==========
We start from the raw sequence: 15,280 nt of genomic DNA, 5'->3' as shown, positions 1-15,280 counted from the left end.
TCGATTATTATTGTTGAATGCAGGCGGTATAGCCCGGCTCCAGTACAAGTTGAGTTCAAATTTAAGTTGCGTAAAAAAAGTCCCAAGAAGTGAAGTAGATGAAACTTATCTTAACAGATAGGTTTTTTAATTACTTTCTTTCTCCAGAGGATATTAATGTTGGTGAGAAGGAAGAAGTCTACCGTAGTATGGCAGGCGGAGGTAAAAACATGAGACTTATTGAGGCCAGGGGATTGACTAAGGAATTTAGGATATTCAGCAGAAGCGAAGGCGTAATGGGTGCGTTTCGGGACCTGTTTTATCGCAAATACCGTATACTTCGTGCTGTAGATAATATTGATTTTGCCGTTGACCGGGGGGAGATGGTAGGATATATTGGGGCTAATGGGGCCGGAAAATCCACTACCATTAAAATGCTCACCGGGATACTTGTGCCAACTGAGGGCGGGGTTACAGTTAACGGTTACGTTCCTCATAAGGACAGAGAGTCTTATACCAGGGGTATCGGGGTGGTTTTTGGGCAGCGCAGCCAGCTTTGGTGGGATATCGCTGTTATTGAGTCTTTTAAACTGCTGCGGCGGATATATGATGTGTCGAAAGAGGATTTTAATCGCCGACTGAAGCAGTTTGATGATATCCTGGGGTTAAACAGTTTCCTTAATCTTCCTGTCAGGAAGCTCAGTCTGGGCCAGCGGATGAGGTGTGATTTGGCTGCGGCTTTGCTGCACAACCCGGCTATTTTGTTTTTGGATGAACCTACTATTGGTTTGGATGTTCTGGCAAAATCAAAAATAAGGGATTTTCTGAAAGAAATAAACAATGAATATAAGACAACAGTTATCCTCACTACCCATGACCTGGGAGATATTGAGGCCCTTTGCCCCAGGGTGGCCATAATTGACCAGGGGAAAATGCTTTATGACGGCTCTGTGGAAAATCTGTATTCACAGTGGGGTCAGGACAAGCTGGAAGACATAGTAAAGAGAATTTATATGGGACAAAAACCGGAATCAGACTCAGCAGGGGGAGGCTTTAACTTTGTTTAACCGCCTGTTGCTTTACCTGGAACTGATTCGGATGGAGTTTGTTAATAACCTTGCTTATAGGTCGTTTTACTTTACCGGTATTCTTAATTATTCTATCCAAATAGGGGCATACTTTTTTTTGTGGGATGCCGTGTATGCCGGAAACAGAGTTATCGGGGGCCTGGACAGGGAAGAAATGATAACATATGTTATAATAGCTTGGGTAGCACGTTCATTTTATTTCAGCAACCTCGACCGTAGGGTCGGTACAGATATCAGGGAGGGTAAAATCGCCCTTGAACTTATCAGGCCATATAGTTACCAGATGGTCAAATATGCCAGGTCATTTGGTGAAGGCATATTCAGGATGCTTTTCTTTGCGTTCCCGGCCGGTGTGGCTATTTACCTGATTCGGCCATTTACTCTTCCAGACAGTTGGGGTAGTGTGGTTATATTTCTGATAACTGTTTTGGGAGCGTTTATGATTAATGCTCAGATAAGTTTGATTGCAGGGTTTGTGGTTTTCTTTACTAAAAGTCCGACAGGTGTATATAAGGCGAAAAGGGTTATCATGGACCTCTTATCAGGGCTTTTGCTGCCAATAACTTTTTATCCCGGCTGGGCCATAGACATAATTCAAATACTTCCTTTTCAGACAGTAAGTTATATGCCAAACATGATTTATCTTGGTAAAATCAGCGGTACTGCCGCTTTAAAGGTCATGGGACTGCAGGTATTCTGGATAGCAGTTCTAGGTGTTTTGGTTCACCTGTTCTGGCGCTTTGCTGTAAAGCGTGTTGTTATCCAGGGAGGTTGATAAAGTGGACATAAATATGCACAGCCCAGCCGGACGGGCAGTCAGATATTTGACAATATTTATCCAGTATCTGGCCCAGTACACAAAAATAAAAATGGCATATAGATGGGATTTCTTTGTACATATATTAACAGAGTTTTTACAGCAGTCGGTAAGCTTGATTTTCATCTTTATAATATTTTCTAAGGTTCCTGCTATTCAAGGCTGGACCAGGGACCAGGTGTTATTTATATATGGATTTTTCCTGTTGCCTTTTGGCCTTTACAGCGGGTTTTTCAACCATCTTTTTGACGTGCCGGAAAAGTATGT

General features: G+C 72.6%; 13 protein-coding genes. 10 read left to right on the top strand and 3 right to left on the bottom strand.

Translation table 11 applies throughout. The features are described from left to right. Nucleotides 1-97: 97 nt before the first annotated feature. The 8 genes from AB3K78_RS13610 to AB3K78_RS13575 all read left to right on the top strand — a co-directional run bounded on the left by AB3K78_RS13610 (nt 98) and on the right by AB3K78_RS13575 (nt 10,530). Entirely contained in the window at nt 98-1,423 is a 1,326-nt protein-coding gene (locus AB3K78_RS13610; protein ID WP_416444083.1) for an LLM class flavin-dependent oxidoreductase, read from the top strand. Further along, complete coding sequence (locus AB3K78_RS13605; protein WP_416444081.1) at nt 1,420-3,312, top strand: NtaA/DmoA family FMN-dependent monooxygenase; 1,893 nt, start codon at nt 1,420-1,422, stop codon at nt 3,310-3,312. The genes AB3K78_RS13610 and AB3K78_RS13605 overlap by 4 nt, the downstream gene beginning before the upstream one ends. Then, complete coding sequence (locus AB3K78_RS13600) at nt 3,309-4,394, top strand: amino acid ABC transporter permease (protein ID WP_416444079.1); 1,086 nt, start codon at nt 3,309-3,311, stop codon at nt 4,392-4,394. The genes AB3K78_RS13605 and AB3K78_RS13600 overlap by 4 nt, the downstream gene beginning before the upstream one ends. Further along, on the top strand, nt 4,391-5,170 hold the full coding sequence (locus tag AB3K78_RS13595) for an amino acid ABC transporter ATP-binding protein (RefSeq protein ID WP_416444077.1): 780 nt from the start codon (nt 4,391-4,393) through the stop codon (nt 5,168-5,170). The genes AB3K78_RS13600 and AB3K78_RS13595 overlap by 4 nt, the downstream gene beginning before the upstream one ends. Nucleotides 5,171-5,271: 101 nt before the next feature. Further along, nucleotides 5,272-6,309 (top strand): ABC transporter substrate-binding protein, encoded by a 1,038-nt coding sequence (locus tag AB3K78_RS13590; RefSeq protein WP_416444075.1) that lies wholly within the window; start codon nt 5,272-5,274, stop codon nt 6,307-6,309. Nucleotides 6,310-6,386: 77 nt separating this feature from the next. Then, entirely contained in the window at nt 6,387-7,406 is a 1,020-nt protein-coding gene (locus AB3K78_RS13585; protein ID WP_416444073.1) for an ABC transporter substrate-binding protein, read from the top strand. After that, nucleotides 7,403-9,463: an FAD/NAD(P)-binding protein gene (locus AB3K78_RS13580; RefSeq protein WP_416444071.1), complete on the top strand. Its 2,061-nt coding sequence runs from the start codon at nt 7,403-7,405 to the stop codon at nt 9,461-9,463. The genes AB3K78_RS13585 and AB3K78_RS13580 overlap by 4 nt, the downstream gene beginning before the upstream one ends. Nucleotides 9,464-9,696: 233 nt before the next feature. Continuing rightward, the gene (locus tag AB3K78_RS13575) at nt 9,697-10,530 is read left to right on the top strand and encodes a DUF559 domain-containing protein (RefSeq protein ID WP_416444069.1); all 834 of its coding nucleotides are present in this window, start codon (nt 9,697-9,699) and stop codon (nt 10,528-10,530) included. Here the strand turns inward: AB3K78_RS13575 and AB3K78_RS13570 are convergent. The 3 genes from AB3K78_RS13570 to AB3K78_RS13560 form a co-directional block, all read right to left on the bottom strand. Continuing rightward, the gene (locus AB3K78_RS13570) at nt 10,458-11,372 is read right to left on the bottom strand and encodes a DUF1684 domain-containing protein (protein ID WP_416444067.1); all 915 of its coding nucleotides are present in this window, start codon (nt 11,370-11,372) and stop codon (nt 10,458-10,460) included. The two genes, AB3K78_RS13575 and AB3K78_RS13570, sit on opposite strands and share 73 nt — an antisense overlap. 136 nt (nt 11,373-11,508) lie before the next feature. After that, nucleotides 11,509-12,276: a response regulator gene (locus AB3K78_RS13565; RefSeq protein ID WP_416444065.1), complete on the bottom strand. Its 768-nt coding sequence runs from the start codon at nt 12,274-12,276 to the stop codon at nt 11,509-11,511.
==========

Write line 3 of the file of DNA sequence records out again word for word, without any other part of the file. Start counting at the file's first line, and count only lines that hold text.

General features: G+C 72.6%; 13 protein-coding genes. 10 read left to right on the top strand and 3 right to left on the bottom strand.